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The peculiar family business of family child care: Policy and regulation affecting emotional labour in caregiving

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Bird, A. E.
Publication Date: 
1 Nov 2017

Excerpt from dissertation abstract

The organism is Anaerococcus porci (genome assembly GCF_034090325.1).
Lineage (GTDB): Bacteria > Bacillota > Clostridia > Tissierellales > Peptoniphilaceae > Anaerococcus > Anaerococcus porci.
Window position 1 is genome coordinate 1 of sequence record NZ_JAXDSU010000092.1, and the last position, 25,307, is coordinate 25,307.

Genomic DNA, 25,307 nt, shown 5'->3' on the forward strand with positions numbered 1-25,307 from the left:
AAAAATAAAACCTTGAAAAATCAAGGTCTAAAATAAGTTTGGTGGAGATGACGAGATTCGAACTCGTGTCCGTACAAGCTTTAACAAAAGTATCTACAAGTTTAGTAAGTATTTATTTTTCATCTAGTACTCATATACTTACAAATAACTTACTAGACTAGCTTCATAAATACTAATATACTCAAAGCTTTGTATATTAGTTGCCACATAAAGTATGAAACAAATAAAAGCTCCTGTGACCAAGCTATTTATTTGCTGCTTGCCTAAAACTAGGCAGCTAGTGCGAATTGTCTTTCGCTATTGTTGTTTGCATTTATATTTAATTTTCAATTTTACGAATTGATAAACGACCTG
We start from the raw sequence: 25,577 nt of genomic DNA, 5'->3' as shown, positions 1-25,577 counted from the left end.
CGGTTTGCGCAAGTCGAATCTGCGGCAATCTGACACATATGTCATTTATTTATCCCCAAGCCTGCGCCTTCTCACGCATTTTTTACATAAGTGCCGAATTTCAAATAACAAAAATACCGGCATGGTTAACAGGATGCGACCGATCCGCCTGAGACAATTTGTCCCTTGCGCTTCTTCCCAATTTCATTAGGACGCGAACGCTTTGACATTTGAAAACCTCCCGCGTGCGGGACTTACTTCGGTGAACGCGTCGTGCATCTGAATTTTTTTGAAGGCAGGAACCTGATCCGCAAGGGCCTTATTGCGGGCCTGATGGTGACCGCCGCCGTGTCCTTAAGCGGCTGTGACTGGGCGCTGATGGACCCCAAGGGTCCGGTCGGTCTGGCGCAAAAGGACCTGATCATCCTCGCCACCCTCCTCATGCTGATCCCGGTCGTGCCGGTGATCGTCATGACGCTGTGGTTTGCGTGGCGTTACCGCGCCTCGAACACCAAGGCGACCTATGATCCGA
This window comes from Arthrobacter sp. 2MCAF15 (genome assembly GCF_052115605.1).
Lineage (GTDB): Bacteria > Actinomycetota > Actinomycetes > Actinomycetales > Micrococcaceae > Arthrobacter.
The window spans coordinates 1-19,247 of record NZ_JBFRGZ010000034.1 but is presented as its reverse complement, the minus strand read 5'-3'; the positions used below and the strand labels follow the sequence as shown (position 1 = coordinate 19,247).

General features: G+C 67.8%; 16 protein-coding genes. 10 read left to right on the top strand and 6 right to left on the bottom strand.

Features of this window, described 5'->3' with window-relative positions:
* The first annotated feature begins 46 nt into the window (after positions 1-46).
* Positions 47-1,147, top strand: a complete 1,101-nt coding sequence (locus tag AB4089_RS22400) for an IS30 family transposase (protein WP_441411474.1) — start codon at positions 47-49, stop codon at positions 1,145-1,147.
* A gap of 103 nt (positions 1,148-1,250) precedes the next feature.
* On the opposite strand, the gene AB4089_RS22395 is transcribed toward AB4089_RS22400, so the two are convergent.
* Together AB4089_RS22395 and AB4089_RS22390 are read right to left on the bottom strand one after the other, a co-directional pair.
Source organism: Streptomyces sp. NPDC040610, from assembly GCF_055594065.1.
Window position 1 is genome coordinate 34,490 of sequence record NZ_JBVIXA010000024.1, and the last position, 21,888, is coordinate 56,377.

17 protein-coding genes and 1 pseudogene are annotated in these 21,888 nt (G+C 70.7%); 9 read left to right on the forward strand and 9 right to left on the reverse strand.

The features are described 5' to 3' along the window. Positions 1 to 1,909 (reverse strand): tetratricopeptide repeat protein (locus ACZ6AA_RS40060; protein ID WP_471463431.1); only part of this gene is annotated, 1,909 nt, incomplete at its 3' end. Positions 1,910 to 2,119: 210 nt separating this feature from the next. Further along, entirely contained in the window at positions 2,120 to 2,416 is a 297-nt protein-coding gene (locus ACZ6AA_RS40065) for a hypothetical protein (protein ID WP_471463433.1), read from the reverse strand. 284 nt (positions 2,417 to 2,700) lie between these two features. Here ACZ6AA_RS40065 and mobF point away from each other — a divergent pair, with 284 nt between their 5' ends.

In Ontario, Canada's licensed family child care system, there is a dissonance between expectations embedded in state-licensed family child care regulation and policy, and the lived experience of regulated family child care providers. Gender, social class and more recently, race/ethnicity intersect to exacerbate complicated working conditions for the care providers leading to poor recognition and financial compensation from both parents and the state. I have combined an analysis of the historical development of the care model with my own qualitative investigation of the everyday experience of 11 regulated care providers in Toronto, their material circumstances and the emotional labour they invest in caring for young children. Detailing the historical development of the system shows that the core elements of the contemporary care model can be traced through its child welfare lineage dating from 19th century child saving, and from foster care to family child care, which remains largely unchanged since the inception of regulation in 1978. The elements I have examined are the role of the mandatory home visitor in relation to the care provider and their occupational segregation; the bureaucratic expectations of the state as implemented in a private domain; and the social construction of the care provider as someone who requires surveillance to provide quality care for children, particularly because of her vulnerable location as a low-income, self-employed worker. I have identified these elements for discussion to support a case for change in the contemporary care model. Poor recognition and compensation have been compounded by the deeply entrenched funding model dependent on child care fee subsidies to parents. This circular challenge of an outdated funding model supporting outdated gendered assumptions about a care model is at the heart of the puzzle to solve for jurisdictions that have foisted self-employment on regulated care providers working in their own homes. I conclude with policy and research recommendations for licensed family child care agencies and the Ontario government.